How to use body language : Tips on Power Posing at Work

It takes 7 seconds to make a judgment about a person when first meeting them. This means there’s little time to make the ultimate first impression. According to The Wall Street Journal, new research shows that using powerful body language can actually change a person’s hormones and behavior, just as if she had real power. You don’t have to be a superhero to command attention: you just have to stand like one. 

Tips on power posing at work
Balmain Backstage

The Wonder Woman pose is the ultimate power pose, where you put your hands on your hips. Standing with your feet apart and your hands on your hips may feel odd at first, but this is a power pose in its essence. Beyoncé does it, Christine Lagarde does it, and Oprah does it. Cuddy wrote on the Harvard Business Review blog, “This isn’t about what your body language is communicating to others; it’s about what your body language is communicating to you: Your body language is changing your mind, which changes your behavior, which changes your outcomes.”


In this Ted video, social psychologist Amy Cuddy shows how “power posing” — standing in a posture of confidence, even when we don’t feel confident  can affect testosterone and cortisol levels in the brain, and might even have an impact on our chances for success. An absolute must watch for us #careergirls

3 Ultimate power poses:

#1 – Use your space
You stretch and expand your body to take up as much space as possible. Sit with your arm spread out around the chair next to you. Even if you’re sitting, try to make yourself as big as possible. According to research, this move shows power and dominance.

#2 – Have a firm handshake
Women in business are judged very harshly on their handshakes. Even more than their male counterparts, women with weak handshakes are judged to be passive and less confident

#3 – Before an interview
Using a power pose during your interview could come off as offensive. Before the interview, throw your hands in the air and widen your stance, as if you’re soaking in the applause after an encore performance. Do it in the elevator or stairwell on your way up to the office, or in the bathroom before checking in with reception. Hold the pose for two minutes to set those hormonal changes in motion and give you the confidence you need to ace the interview.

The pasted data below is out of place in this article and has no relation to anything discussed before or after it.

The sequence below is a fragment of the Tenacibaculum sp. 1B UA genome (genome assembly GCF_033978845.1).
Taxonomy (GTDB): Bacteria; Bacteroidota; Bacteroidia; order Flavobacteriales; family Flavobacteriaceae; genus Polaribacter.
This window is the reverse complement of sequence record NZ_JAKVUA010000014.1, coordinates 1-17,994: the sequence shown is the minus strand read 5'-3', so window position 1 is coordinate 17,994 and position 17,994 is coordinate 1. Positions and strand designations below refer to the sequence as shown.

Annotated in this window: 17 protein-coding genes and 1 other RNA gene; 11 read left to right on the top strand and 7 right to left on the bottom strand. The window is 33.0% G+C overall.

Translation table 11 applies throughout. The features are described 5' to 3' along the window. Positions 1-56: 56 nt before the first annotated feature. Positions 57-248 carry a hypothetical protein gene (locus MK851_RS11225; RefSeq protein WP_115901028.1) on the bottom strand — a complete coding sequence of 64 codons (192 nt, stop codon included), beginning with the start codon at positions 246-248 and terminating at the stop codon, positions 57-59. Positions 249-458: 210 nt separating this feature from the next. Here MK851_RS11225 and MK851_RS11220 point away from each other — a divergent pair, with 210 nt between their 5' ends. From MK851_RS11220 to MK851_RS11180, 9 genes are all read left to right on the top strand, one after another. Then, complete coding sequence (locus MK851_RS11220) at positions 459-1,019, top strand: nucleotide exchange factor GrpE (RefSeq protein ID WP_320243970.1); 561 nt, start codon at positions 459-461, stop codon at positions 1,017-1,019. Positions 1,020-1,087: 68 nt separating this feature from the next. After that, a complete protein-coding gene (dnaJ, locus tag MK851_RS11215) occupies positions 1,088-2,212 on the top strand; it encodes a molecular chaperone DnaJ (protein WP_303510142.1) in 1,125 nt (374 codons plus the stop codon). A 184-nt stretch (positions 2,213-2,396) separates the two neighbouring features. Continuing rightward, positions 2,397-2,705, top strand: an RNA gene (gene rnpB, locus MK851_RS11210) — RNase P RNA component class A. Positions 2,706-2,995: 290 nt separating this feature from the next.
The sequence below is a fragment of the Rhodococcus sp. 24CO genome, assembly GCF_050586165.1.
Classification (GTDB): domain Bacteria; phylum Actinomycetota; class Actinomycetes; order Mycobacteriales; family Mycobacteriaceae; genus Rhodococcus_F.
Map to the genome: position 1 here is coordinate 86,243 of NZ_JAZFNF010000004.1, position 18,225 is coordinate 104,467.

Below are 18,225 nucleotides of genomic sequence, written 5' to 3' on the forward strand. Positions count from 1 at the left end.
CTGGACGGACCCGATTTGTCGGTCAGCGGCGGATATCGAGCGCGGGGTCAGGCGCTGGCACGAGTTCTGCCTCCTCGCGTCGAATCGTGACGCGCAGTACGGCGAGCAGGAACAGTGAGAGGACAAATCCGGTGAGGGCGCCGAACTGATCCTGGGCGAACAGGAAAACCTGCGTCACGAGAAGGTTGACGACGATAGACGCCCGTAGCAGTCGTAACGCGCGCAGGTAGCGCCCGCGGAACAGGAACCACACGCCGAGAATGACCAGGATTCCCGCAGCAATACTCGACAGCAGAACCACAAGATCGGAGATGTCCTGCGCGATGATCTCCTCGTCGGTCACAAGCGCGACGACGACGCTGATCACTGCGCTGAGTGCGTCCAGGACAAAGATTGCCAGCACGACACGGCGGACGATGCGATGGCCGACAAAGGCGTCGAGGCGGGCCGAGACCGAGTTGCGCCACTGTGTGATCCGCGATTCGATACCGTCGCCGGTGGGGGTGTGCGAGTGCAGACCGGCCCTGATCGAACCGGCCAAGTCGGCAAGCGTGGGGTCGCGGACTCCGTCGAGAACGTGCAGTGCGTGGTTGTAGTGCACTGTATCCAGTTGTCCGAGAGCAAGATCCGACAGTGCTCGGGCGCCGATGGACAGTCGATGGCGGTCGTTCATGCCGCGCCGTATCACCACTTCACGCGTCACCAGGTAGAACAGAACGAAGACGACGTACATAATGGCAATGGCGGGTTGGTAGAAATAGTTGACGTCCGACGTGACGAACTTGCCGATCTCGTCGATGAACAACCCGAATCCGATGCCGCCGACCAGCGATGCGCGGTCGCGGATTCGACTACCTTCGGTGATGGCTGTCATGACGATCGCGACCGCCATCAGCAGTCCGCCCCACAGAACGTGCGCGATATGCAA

What are your tips on body language? Let us know

  1. I recently went on a training course with work that taught us about first impressions and using good body language to build a rapport with clients, interesting stuff!

    Kirsty |

  2. This post is great and gives wonderful tips about how to have more powerful body language. I have a few body language tips that I try to use in my work interactions or interactions in general. One, limit how many times I cross my arms. Crossing my arms is usually my standard way to hold my arms, but it does the opposite of what a power pose does. Instead of using your space, it makes you look smaller. It looks like you’re cutting yourself off from who you’re talking to and makes you look like you’re angry or upset. Instead I try to lace my fingers and put my hands in my lap or even try the Wonder woman pose. My next tip is to stand tall. Chin up, shoulders back. It’s amazing how much standing up straight can help you feel better and more confident about yourself. I hope these tips help.

  3. We definitely underestimate the power of body language but it is so vital. When I am nervous or anxious I have after realised that I was standing timidly or playing with my hair which would have been a big give away that I wasn’t feeling Confident or dominant. I want people to feel my presence and my power so now I ensure I use my arms and smile to give people the impression I am not scared or intimidated (even if I am)

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